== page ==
Thursday, August 7, 2008

Philately Will Get You Everywhere

Emerson recently posted about how the post office is making our lives miserable. Briefly, our reply card is a post card and thus requires only 27 cents of postage, but the post office only makes horrible, ugly tropical fruit post card stamps valued at 27 cents. Tropical fruit, while nice, does not "fit" with our invitation, which has more of a, well, let's just say non-tropical feel.

So after going so far as to calling the post office to find out if they were planning on issuing any other 27 cent stamps in the near future, we realized we would either have give up and put on a first class stamp or come up with another solution. We, of course, came up with another solution since when it comes to the matrimonial-industrial complex failure is not an option.

One of us (probably Emerson) had the brilliant idea that, while first-class stamps today may be 42 cents, they weren't always. At some point in U.S. history, they must have been 27 cents! So the solution becomes simple: Find out when that is, travel back in time and buy up one hundred 27 cent stamps! And by "travel back in time", I mean look on eBay...

Well, it turns out that the U.S. never had a 27 cent stamp before 2008; but back in the early 1990s, during the introduction of self-adhesive stamps, first class postage was 29 cents. And that was close enough for us.

Our second mission was to find an acceptable image that would work stylistically with our invitation. In the early 90s, there were so many wonderful varieties of stamps to choose from! Ducks! Thomas Jefferson! Eagles! More ducks! Squirrels! Wood ducks! Hearts! Various Olympic sports! We ultimately chose a stamp that went very well with our evergreen motif: a pine cone!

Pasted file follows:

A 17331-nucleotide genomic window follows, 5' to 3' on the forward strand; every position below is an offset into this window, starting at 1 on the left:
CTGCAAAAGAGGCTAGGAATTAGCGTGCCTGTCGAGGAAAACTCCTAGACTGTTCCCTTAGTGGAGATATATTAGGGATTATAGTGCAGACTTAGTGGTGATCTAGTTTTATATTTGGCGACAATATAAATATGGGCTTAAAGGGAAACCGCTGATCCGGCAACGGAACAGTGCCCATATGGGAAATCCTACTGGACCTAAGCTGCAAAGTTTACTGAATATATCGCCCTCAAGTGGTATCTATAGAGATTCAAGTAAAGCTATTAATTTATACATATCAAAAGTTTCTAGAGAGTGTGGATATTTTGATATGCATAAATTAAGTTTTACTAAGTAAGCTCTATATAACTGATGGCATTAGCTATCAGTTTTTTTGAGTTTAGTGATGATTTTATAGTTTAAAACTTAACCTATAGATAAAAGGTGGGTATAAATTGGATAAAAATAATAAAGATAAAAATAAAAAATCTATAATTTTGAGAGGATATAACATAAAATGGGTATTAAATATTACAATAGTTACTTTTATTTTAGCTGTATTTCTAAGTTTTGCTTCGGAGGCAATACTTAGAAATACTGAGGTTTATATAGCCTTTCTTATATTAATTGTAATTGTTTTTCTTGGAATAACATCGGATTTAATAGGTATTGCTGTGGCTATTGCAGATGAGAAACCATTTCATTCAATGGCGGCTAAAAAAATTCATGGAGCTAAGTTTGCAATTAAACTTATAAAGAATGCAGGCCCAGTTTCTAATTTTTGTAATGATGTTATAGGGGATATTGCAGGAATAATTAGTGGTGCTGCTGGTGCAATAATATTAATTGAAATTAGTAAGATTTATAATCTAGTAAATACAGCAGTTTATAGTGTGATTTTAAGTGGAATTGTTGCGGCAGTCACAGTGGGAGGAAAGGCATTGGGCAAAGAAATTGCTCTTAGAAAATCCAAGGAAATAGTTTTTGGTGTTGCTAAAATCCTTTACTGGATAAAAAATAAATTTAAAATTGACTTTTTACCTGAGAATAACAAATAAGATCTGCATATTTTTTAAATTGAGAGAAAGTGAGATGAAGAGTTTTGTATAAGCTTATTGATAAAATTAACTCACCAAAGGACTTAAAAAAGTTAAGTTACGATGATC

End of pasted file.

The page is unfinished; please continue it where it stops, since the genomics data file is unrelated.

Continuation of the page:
Our third mission was to find a seller, or sellers, who had 100 of these stamps from 1993, un-used, at a reasonable price. A book of 29 cent stamps is valued at $5.80 and a book of 42 cent stamps is valued at $8.40. So as long as we kept the price under $8.40 a book, we were spending no more than our most expensive 2008 option, which was a regular old Liberty Bell stamp. And unbelievably, we succeeded. Some guy in Michigan had 5 books of pine cone stamps from 1993 and he was selling them for only $7.50! And with a "bulk order" we only paid $1.00 for shipping! Score!

Grand total: 38.5 cents! To mail a post card. Because the idea of putting a kiwi on my beautiful reply card was so horrific that it gave me nightmares for a week.

And this is to what the matrimonial-industrial complex has reduced us.

UPDATE: Over drinks last night, Emerson pointed out that there were only 18 stamps in the books that we bought, not 20. That actually brings our total per stamp price, after shipping, to 43 cents! So I guess we didn't win, except insomuch as we refused to kowtow to the post office's cruel choice of stamps and ended up getting exactly what we wanted. And if you really stop to think about it, it was only an extra dollar over first class postage, and only $16 more than post card rates. And that's only like half a table-cloth!


Jennifer said...

Love the stamp! Isn't lovely when things fall together! I ended up using boring ol' contemporary stamps, but I really love the idea of the vintage stamps.

Michael Bruno said...

We were determined. And it must have been a slow week for the both of us.

Guilty Secret said...

Ha ha what a great story! I'm glad it worked out in the end.

But I'm even more glad we have simple gold stamps with the queen's head on that look good with everything over here so I don't have to worry about it!

Anonymous said...

well doone, gentlemen, well done.